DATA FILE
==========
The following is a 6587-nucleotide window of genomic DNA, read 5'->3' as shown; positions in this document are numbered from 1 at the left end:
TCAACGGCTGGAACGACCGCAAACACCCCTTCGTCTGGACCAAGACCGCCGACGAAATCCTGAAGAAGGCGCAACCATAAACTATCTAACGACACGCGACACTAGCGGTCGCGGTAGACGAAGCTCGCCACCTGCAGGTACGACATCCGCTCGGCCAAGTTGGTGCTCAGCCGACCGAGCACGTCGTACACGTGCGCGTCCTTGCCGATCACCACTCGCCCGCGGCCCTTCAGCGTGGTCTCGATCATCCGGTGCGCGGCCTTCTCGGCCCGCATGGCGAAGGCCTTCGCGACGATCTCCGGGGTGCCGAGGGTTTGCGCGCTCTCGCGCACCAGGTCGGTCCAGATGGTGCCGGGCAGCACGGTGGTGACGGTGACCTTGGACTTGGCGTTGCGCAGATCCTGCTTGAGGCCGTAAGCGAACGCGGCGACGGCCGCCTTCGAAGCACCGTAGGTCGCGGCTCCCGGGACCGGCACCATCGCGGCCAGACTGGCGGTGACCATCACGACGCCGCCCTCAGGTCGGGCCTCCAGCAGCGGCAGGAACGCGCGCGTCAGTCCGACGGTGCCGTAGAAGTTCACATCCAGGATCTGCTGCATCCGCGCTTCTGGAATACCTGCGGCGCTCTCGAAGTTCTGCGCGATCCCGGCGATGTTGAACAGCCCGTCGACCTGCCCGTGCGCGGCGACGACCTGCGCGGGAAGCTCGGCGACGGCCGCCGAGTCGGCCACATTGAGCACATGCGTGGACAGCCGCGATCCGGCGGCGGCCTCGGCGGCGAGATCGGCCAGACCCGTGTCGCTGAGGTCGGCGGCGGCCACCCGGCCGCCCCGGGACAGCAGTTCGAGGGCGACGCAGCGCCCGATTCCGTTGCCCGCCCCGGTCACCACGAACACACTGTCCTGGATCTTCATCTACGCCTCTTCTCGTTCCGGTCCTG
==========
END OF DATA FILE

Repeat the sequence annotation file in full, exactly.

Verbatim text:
The following is a 6587-nucleotide window of genomic DNA, read 5'->3' as shown; positions in this document are numbered from 1 at the left end:
TCAACGGCTGGAACGACCGCAAACACCCCTTCGTCTGGACCAAGACCGCCGACGAAATCCTGAAGAAGGCGCAACCATAAACTATCTAACGACACGCGACACTAGCGGTCGCGGTAGACGAAGCTCGCCACCTGCAGGTACGACATCCGCTCGGCCAAGTTGGTGCTCAGCCGACCGAGCACGTCGTACACGTGCGCGTCCTTGCCGATCACCACTCGCCCGCGGCCCTTCAGCGTGGTCTCGATCATCCGGTGCGCGGCCTTCTCGGCCCGCATGGCGAAGGCCTTCGCGACGATCTCCGGGGTGCCGAGGGTTTGCGCGCTCTCGCGCACCAGGTCGGTCCAGATGGTGCCGGGCAGCACGGTGGTGACGGTGACCTTGGACTTGGCGTTGCGCAGATCCTGCTTGAGGCCGTAAGCGAACGCGGCGACGGCCGCCTTCGAAGCACCGTAGGTCGCGGCTCCCGGGACCGGCACCATCGCGGCCAGACTGGCGGTGACCATCACGACGCCGCCCTCAGGTCGGGCCTCCAGCAGCGGCAGGAACGCGCGCGTCAGTCCGACGGTGCCGTAGAAGTTCACATCCAGGATCTGCTGCATCCGCGCTTCTGGAATACCTGCGGCGCTCTCGAAGTTCTGCGCGATCCCGGCGATGTTGAACAGCCCGTCGACCTGCCCGTGCGCGGCGACGACCTGCGCGGGAAGCTCGGCGACGGCCGCCGAGTCGGCCACATTGAGCACATGCGTGGACAGCCGCGATCCGGCGGCGGCCTCGGCGGCGAGATCGGCCAGACCCGTGTCGCTGAGGTCGGCGGCGGCCACCCGGCCGCCCCGGGACAGCAGTTCGAGGGCGACGCAGCGCCCGATTCCGTTGCCCGCCCCGGTCACCACGAACACACTGTCCTGGATCTTCATCTACGCCTCTTCTCGTTCCGGTCCTG